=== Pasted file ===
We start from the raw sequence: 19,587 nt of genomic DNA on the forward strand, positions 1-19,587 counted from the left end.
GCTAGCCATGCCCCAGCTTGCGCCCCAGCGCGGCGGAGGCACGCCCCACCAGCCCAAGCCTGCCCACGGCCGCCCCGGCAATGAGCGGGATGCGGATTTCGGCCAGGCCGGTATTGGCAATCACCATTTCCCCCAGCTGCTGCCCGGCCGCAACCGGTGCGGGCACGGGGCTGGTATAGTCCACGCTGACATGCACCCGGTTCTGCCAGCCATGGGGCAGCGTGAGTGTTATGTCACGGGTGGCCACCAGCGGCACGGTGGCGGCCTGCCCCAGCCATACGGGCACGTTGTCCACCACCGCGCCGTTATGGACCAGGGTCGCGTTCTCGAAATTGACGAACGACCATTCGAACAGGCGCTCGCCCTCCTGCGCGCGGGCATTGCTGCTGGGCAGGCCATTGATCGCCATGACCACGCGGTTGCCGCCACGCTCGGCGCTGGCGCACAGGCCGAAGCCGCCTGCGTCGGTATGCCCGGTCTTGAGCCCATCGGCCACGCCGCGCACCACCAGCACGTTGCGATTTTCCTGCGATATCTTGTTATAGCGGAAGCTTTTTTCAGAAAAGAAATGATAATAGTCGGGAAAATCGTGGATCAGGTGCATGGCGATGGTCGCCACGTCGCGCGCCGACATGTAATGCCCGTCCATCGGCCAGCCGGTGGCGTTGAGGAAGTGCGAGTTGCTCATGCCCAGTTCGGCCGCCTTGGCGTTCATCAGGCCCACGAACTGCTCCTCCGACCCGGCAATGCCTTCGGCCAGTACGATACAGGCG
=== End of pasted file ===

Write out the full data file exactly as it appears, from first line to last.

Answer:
We start from the raw sequence: 19,587 nt of genomic DNA on the forward strand, positions 1-19,587 counted from the left end.
GCTAGCCATGCCCCAGCTTGCGCCCCAGCGCGGCGGAGGCACGCCCCACCAGCCCAAGCCTGCCCACGGCCGCCCCGGCAATGAGCGGGATGCGGATTTCGGCCAGGCCGGTATTGGCAATCACCATTTCCCCCAGCTGCTGCCCGGCCGCAACCGGTGCGGGCACGGGGCTGGTATAGTCCACGCTGACATGCACCCGGTTCTGCCAGCCATGGGGCAGCGTGAGTGTTATGTCACGGGTGGCCACCAGCGGCACGGTGGCGGCCTGCCCCAGCCATACGGGCACGTTGTCCACCACCGCGCCGTTATGGACCAGGGTCGCGTTCTCGAAATTGACGAACGACCATTCGAACAGGCGCTCGCCCTCCTGCGCGCGGGCATTGCTGCTGGGCAGGCCATTGATCGCCATGACCACGCGGTTGCCGCCACGCTCGGCGCTGGCGCACAGGCCGAAGCCGCCTGCGTCGGTATGCCCGGTCTTGAGCCCATCGGCCACGCCGCGCACCACCAGCACGTTGCGATTTTCCTGCGATATCTTGTTATAGCGGAAGCTTTTTTCAGAAAAGAAATGATAATAGTCGGGAAAATCGTGGATCAGGTGCATGGCGATGGTCGCCACGTCGCGCGCCGACATGTAATGCCCGTCCATCGGCCAGCCGGTGGCGTTGAGGAAGTGCGAGTTGCTCATGCCCAGTTCGGCCGCCTTGGCGTTCATCAGGCCCACGAACTGCTCCTCCGACCCGGCAATGCCTTCGGCCAGTACGATACAGGCG